Much ecological literature focuses on the effects that human actions have on species, habitats or ecosystems. Unfortunately, human effects on the natural world are often negative. Whether it’s deforestation, carbon emissions, plastic pollution or industrialized fishing to name a few, humans are having a tremendous impact on the planet.
In the marine world, coral reef ecosystems have received particular attention. Beautiful in color, shape and the diversity of species they harbor, corals have been called the rainforests of the oceans. Corals have also earned the nickname “canaries of the sea” because, like the canaries miners carried underground to warn of noxious gas leaks, they readily respond to changes in environmental conditions, including temperature and light.
Many scientific investigations have documented direct causal effects of human behaviors on coral reef systems: for example, aggregate mining, land runoff of excessive nutrients, and destructive fishing practices. Few, however, have taken a step back to look at how the presence of humans can affect the natural functioning of coral reef systems as a whole.
What we haven’t known much about is the way environmental factors affect coral reefs in the absence of people. Presumably there are certain physical drivers for how a healthy reef community grows. What natural physical conditions lead to healthy reefs in environments untouched by human beings? What are the natural biophysical relationships in these ecosystems?
A recent study published in the journal Ecography takes a wider view. Rather than identifying a particular negative effect of a certain human activity, the researchers investigated what the natural drivers are for a healthy coral reef ecosystem. With that knowledge, they could then describe how humans alter the way nature works in tropical coral systems.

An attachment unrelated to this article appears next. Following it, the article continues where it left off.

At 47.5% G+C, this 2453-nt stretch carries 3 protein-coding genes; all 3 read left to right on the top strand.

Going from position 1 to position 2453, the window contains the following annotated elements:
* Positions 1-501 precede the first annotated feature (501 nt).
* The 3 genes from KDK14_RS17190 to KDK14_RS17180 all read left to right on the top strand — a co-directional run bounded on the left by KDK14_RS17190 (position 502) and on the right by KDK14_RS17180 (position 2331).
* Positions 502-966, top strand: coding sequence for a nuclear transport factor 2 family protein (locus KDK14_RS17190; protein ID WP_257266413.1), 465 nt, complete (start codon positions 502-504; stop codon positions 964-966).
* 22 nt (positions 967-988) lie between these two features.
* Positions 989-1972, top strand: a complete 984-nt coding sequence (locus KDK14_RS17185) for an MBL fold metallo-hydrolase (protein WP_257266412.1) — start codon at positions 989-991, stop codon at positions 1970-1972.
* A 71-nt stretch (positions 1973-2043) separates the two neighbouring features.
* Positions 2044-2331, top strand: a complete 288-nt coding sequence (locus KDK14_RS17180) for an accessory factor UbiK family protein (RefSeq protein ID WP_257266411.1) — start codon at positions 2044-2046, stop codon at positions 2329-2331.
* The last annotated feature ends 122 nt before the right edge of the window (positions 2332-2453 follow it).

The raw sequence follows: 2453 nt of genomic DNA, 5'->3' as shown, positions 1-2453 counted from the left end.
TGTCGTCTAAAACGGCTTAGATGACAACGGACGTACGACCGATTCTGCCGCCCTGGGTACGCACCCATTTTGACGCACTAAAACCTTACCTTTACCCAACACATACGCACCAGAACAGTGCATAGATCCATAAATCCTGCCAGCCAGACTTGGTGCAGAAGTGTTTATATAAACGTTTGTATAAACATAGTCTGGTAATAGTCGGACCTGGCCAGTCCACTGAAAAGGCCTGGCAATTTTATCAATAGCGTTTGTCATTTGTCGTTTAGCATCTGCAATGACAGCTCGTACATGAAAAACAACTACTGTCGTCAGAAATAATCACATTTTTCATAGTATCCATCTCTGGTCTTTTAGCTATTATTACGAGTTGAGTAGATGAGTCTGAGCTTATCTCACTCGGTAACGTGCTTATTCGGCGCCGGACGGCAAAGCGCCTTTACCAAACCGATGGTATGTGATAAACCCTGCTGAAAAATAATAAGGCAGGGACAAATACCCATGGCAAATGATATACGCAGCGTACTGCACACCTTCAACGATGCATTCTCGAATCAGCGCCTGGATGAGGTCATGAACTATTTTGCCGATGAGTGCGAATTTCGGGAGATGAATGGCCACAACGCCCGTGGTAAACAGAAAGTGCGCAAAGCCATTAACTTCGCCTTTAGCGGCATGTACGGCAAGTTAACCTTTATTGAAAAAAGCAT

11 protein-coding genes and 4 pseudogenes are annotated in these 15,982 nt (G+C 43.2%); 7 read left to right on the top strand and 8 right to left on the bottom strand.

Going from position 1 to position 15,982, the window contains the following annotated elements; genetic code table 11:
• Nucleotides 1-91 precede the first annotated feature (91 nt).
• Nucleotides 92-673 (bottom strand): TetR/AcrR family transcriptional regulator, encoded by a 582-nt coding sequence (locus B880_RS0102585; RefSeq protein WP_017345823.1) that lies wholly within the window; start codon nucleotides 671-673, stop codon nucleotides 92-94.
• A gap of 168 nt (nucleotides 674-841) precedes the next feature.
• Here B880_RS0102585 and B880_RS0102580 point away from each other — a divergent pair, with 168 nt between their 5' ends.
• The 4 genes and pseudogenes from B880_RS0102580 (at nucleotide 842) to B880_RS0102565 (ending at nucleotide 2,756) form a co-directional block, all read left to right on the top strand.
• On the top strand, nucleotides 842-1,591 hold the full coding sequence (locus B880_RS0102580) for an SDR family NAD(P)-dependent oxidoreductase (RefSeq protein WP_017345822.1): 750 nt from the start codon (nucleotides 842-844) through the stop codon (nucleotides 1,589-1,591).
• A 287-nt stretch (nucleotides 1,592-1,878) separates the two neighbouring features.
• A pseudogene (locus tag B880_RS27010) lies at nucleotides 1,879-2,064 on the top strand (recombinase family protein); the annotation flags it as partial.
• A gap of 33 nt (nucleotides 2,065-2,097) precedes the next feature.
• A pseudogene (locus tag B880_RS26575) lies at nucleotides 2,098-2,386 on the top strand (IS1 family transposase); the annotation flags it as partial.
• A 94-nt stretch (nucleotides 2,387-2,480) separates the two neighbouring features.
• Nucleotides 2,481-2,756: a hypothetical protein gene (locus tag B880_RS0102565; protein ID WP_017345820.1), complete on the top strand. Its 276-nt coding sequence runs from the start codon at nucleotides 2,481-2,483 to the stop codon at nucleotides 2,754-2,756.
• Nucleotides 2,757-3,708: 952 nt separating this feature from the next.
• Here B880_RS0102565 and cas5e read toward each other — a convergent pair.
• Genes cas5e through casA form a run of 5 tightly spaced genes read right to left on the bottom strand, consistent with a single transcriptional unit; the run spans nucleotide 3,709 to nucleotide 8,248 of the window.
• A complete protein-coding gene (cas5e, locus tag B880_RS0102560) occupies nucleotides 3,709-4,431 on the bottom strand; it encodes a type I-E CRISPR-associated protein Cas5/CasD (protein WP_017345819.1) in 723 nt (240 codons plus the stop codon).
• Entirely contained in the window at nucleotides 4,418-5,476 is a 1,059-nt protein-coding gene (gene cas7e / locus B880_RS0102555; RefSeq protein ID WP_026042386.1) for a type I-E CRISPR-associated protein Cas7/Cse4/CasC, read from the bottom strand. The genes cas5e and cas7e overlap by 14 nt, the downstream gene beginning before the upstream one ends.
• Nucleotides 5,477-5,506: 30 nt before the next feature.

Pristine vs populated
The Scripps Institution of Oceanography-based research team, in collaboration with the Coral Reef Ecosystem Division of NOAA in Hawaii, analyzed data from 39 different US-affiliated Pacific islands. Fifteen islands that are home to local human populations served as “impact” test sites. Twenty-four remote and unpopulated islands served as low human impact controls.
Using SCUBA and towing specialized camera gear around the circumference of each island, the team documented the corals and algae living on each reef – their so-called benthic communities. In addition, at each island they visited, the team used satellite data to tell them the sea surface temperature, irradiance (a measure of the sun’s brightness), wave energy and level of chlorophyll-a (how productive the water is).
Few, if any, previous studies have been able to document the “natural drivers” of benthic communities on coral reefs because study sites are too often confounded by human impacts. This study is among the first. The team found that a coral community’s composition was determined by the environmental parameters they measured at each site. But this connection held only for the unpopulated, low human-impact sites. Around the people-free islands, environmental measurements explained the benthic cover the team saw. For instance, coral cover peaked in warmer, more productive waters where the magnitude of anomalous wave events was low.
At populated islands, however, the story was quite different. The benthic communities there were not determined by the same natural environmental parameters. At these human-affected islands, the team either saw novel relationships emerge between the benthic communities and the background environment or the ability to explain variation in benthic communities between islands was lost.
Decoupling the biological from the physical
At populated islands, benthic communities no longer reflected the natural physical regimes in which they were found. Study leader Gareth Williams and his team termed this “biophysical decoupling” – the natural links between the biological (in this case the benthic cover made up of corals and algae) and the physical (temperature, light, productivity and wave energy) becoming disrupted in the presence of human impacts.
Williams et al. present crucial baselines to identify the drivers of natural variability in coral reef benthic communities across the Pacific in the absence of local human impacts. Such work gives us a glimpse into the forces that structure ecological communities in a world without humans. It also highlights the fact that not all reefs look the same; management targets for coral reef ecosystems therefore must be context specific. Importantly, this research suggests that at populated islands, coral reef benthic communities are not determined by the natural surrounding environment, but by something else: human presence, or at least impacts associated with human presence.